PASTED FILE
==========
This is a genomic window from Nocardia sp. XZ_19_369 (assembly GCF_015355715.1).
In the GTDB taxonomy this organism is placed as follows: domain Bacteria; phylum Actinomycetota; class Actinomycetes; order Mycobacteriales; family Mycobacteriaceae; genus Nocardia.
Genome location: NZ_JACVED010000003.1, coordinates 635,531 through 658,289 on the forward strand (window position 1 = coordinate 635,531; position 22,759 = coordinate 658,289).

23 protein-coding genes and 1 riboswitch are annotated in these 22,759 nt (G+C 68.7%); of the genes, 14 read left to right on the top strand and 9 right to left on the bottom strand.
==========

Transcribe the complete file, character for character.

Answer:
This is a genomic window from Nocardia sp. XZ_19_369 (assembly GCF_015355715.1).
In the GTDB taxonomy this organism is placed as follows: domain Bacteria; phylum Actinomycetota; class Actinomycetes; order Mycobacteriales; family Mycobacteriaceae; genus Nocardia.
Genome location: NZ_JACVED010000003.1, coordinates 635,531 through 658,289 on the forward strand (window position 1 = coordinate 635,531; position 22,759 = coordinate 658,289).

23 protein-coding genes and 1 riboswitch are annotated in these 22,759 nt (G+C 68.7%); of the genes, 14 read left to right on the top strand and 9 right to left on the bottom strand.